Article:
Why Chinese investors love Warren Buffett

Billionaire financier and Berkshire Hathaway Chief Executive Warren Buffett (C) takes out his wallet to pose for a photo during his visit a new Dairy Queen store in Beijing September 30, 2010. REUTERS/Jason Lee

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Warren Buffett, 86, has arguably become America’s most famous investor. But it’s become clear recently that the Omaha, Nebraska-based billionaire also has a cult following in China.

In April, Yahoo Finance reported that Buffett, CEO of Berkshire Hathaway (BRK-A, BRK-B), had agreed to let Coca-Cola put his likeness on Cherry Coke cans for the drink’s launch in China. Coke, whose shareholders include Berkshire, likely knew the “Oracle of Omaha” would help sell Cherry Cokes in that country.

After all, thousands of Chinese investors  attended Berkshire’s annual meeting last year. Berkshire live-translated that meeting into just one other language, according to the local paper in Omaha — Mandarin.

So why do Buffett and Berkshire have such broad appeal in China?

“Values that resonate with many Chinese”

“[Warren Buffett] represents someone who managed to become wildly successful because of his own smarts and hard work as opposed to relying on cronies and corruption in their mind,” says Ann Lee, a leading expert on the Chinese economy who has taught at New York University and China’s Peking University.

She added: “Those are values that resonate with many Chinese.”

While China launched a sustained crackdown against its rampant corruption back in 2015, Buffett has a reputation for integrity. In a 2014 memo to his managers, he urged them to avoid engaging in unethical behavior even if it’s technically legal.

“We must continue to measure every act against not only what is legal but also what we would be happy to have written about on the front page of a national newspaper in an article written by an unfriendly but intelligent reporter,” Buffett wrote.

Buffett engages in value investing, meaning he buys stakes in companies he believes are trading for less than they’re worth. Berkshire owns many companies including See’s Candies and Kraft Heinz, and Lee says retail investors in China have a lot to learn from his approach.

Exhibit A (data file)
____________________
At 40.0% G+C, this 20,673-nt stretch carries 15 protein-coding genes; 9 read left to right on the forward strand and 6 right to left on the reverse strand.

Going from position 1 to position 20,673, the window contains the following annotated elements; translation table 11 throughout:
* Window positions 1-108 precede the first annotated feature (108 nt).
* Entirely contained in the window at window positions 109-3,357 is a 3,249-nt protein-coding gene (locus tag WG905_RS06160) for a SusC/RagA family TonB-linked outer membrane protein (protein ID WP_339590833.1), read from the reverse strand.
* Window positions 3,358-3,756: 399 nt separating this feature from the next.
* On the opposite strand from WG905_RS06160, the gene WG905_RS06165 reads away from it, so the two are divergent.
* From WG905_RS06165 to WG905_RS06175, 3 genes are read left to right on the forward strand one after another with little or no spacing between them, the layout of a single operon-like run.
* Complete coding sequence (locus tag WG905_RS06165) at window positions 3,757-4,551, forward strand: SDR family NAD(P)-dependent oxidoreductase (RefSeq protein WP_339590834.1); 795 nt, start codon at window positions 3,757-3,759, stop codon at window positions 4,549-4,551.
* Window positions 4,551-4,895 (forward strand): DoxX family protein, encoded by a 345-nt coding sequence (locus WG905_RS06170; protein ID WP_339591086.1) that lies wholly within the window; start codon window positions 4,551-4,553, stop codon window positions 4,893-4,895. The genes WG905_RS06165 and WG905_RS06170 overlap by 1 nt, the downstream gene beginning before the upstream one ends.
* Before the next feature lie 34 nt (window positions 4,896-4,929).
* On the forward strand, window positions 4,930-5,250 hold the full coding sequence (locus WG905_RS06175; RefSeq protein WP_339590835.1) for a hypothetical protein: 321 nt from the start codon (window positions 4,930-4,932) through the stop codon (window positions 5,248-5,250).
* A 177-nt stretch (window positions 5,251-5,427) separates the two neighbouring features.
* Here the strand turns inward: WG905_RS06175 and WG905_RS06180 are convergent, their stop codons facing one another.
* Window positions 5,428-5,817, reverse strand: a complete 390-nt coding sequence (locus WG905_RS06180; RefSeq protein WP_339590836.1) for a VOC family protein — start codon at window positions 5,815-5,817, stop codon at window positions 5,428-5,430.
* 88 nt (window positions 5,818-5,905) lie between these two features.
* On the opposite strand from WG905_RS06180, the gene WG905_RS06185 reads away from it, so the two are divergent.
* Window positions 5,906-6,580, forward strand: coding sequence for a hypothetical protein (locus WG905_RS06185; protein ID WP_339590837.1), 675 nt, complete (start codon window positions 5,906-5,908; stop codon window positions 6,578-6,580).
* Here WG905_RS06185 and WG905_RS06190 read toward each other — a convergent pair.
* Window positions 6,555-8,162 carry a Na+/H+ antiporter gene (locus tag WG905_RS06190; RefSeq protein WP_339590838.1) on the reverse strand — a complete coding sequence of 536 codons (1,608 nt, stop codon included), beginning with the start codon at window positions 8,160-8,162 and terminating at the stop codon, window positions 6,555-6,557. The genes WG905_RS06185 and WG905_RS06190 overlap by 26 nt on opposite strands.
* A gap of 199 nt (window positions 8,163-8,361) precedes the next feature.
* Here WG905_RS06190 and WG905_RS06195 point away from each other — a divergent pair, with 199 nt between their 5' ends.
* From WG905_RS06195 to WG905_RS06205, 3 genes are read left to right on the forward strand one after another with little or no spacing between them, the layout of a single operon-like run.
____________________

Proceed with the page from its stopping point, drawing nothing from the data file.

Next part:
“Retail investors usually don’t have the financial means to buy entire companies,” she said, “but they should understand that was the way Buffett made his fortune which has little to do with speculation.”

Even when Berkshire doesn’t buy companies outright, it’s often in for the long haul. For example, Berkshire bought $1 billion in Coca-Cola (KO) stock in 1989. Since then Buffett had to fend off criticism over Coke’s contributions to obesity. In doing so, he managed to come off as a sincere fan of the company, mainly because he’s often seen holding a Cherry Coke.

“I was in the right place at the right time”

The Oracle’s love of Cherry Coke likely inspired the company to put his face on the drink for its Chinese audience. After the release of Buffett’s Cherry Coke Cans, Yahoo Finance asked him to explain why he believes he’s so popular in China.

I think my ‘popularity’ in China is due to the huge interest in stocks in China that has developed in just a couple of decades. I was in the right place at the right time as the Chinese looked around for famous investors,” Buffett said in an email to Yahoo Finance. “I also made a couple of visits to China that received a fair amount of publicity and several American books about me got widely distributed throughout China.”

Those visits included a 2010 trip Buffett took with Bill Gates to encourage China’s wealthy to engage in philanthropy. In his email to Yahoo Finance, Buffett also mentioned that Chinese TV has covered Berkshire Hathaway’s annual meeting in Omaha, Nebraska, and that Berkshire has made investments in both PetroChina and the Chinese car maker BYD Auto.

“Also, they like old guys; Charlie’s my only competition,” added Buffett, referring to 93-year-old Berkshire Hathaway Vice Chairman Charlie Munger.

The Oracle capitalizes on China’s interest in real estate

Buffett’s appeal to China isn’t a one-way street; he’s also interested in Chinese investment opportunities. Specifically, Berkshire is capitalizing on a growing interest in US real estate among Chinese buyers — with 45% of foreign buyers of residential real estate coming from China, according to a June report.

This month, a real-estate brokerage controlled by Buffett announced a deal with China’s largest international property website to help lure wealthy Chinese homeowners to the US. Reuters reported that Berkshire Hathaway HomeServices hoped that Buffett’s popularity in China would benefit the deal with Juwai.com.

However, Berkshire had something to offer Juwai beyond Buffett’s fame.

“Clearly Juwai got something out of being associated with Buffett and Buffett obviously benefitted from the deal too,” Lee said. “The deal merely underscores that both sides see it as an opportunity to increase sales for them. Buffett’s name recognition was probably a secondary consideration.”

 

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